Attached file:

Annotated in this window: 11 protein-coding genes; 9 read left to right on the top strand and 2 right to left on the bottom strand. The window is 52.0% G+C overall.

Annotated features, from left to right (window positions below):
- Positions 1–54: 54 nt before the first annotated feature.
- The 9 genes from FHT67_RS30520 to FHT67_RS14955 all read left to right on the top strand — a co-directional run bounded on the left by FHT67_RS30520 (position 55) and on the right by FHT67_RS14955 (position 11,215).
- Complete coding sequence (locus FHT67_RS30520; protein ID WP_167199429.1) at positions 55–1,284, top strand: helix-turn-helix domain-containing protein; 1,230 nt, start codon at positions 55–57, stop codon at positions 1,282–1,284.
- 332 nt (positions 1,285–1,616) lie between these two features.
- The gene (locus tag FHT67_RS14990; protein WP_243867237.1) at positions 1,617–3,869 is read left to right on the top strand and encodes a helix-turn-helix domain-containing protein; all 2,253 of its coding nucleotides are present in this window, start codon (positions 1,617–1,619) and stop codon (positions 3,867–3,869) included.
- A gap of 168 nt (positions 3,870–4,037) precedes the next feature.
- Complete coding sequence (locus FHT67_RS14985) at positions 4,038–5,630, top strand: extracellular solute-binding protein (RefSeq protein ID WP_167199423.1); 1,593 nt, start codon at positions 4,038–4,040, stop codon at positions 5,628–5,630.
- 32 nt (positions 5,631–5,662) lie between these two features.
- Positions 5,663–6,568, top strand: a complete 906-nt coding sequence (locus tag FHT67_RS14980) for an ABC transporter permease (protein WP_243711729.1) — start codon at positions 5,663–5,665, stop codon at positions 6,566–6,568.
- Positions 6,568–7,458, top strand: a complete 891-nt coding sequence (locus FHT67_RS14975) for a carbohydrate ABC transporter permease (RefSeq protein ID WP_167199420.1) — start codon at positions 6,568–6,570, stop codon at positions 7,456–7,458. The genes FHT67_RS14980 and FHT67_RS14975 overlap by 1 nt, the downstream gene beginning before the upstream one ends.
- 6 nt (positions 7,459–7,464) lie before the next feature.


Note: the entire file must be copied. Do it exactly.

Annotated in this window: 11 protein-coding genes; 9 read left to right on the top strand and 2 right to left on the bottom strand. The window is 52.0% G+C overall.

Annotated features, from left to right (window positions below):
- Positions 1–54: 54 nt before the first annotated feature.
- The 9 genes from FHT67_RS30520 to FHT67_RS14955 all read left to right on the top strand — a co-directional run bounded on the left by FHT67_RS30520 (position 55) and on the right by FHT67_RS14955 (position 11,215).
- Complete coding sequence (locus FHT67_RS30520; protein ID WP_167199429.1) at positions 55–1,284, top strand: helix-turn-helix domain-containing protein; 1,230 nt, start codon at positions 55–57, stop codon at positions 1,282–1,284.
- 332 nt (positions 1,285–1,616) lie between these two features.
- The gene (locus tag FHT67_RS14990; protein WP_243867237.1) at positions 1,617–3,869 is read left to right on the top strand and encodes a helix-turn-helix domain-containing protein; all 2,253 of its coding nucleotides are present in this window, start codon (positions 1,617–1,619) and stop codon (positions 3,867–3,869) included.
- A gap of 168 nt (positions 3,870–4,037) precedes the next feature.
- Complete coding sequence (locus FHT67_RS14985) at positions 4,038–5,630, top strand: extracellular solute-binding protein (RefSeq protein ID WP_167199423.1); 1,593 nt, start codon at positions 4,038–4,040, stop codon at positions 5,628–5,630.
- 32 nt (positions 5,631–5,662) lie between these two features.
- Positions 5,663–6,568, top strand: a complete 906-nt coding sequence (locus tag FHT67_RS14980) for an ABC transporter permease (protein WP_243711729.1) — start codon at positions 5,663–5,665, stop codon at positions 6,566–6,568.
- Positions 6,568–7,458, top strand: a complete 891-nt coding sequence (locus FHT67_RS14975) for a carbohydrate ABC transporter permease (RefSeq protein ID WP_167199420.1) — start codon at positions 6,568–6,570, stop codon at positions 7,456–7,458. The genes FHT67_RS14980 and FHT67_RS14975 overlap by 1 nt, the downstream gene beginning before the upstream one ends.
- 6 nt (positions 7,459–7,464) lie before the next feature.